A Dark Surprise

Bird News: Ibsley Waterblack-necked grebe 1, dunlin 1, lapwing 350, goosander 25, green sandpiper 1.                         Ivy Lakebittern 1, chiffchaff 1, yellow-legged gull 1.

A fine, warm day, as is only fitting as it was Volunteer Thursday. Nineteen people turned out and we worked around the Woodland hide  doing clearance and generally tidying up for the winter, if we get good flocks of finches it should now be possible to see them well. The pond was cleared and the rainwater collector  fixed.

Volunteers working at Woodland hide

This task actually only involved just over half the team , the rest were digging in the cables for a new camera we are putting in.

Volunteers digging in camera cables

I think next week’s task will be to clean out and refill the sand martin holes in the bank at the Goosander hide. One thing is for sure my plan to do any more work at the Ivy North hide are at and end, now that there is a bittern in residence.

The continuing mild weather means there are still a good few moths on the wing, including a couple of surprises this morning. These were a scarce umber, which is typical of this time of year but not a species I see every year.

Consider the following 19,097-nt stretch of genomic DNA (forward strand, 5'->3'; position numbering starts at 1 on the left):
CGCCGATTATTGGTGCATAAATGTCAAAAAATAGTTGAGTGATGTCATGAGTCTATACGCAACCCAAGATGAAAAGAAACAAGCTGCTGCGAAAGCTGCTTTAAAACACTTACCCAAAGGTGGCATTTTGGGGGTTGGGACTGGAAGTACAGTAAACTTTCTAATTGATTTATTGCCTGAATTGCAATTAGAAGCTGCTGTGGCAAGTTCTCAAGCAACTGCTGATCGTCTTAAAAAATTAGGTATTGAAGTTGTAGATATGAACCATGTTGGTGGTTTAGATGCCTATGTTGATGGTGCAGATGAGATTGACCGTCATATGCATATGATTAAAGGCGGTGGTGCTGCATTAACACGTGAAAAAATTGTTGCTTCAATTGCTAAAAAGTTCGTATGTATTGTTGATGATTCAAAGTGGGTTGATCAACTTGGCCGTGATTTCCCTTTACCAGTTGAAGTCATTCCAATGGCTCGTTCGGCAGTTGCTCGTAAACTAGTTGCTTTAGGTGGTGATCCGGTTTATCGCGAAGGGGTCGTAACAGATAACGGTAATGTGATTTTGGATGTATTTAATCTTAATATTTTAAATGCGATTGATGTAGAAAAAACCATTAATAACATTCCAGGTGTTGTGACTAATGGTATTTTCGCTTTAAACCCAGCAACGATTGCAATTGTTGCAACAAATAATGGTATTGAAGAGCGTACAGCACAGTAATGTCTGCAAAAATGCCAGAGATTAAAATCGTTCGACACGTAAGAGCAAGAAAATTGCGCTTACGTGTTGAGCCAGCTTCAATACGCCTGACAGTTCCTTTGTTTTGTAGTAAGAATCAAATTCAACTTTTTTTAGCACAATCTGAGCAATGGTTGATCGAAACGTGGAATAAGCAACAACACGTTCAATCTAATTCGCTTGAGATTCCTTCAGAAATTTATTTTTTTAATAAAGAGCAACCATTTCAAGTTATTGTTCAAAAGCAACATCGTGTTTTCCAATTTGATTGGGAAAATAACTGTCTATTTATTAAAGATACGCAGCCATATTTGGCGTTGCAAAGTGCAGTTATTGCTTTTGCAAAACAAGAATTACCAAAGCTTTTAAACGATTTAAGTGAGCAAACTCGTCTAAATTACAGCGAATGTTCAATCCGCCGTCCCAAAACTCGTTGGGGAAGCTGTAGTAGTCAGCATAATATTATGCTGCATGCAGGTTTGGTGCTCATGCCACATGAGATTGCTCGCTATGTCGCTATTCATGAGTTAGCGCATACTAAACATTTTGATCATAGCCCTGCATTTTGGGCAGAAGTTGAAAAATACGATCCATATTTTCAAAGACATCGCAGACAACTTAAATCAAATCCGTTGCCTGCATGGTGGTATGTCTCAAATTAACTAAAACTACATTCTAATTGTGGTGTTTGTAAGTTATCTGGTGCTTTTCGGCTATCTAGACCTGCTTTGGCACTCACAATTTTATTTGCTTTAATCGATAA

scarce umber

More unusual was a dark arches, a moth I see lots of every year, but I don’t think I have ever seen one in November before and this was a very fresh one so recently emerged, not an old worn left over from late summer.

dark arches

I had left the reserve before the bittern was reported, although I had a good look this morning as I knew that several have turned up around the south of England in the last week or so. They are now doing well as a breeding species in Britain so perhaps we will see them more and more on the coming years. I did see a few birds today though, on Ibsley Water a green sandpiper was on the north shore and a single dunlin flew around with the now quite large flock of lapwing. I was in the Goosander hide briefly in the afternoon, checking on the sand supplies for the martin bank and saw at least 25 goosander resting on the opposite bank. The black-necked grebe was again near the northern shore of the lake in the morning.


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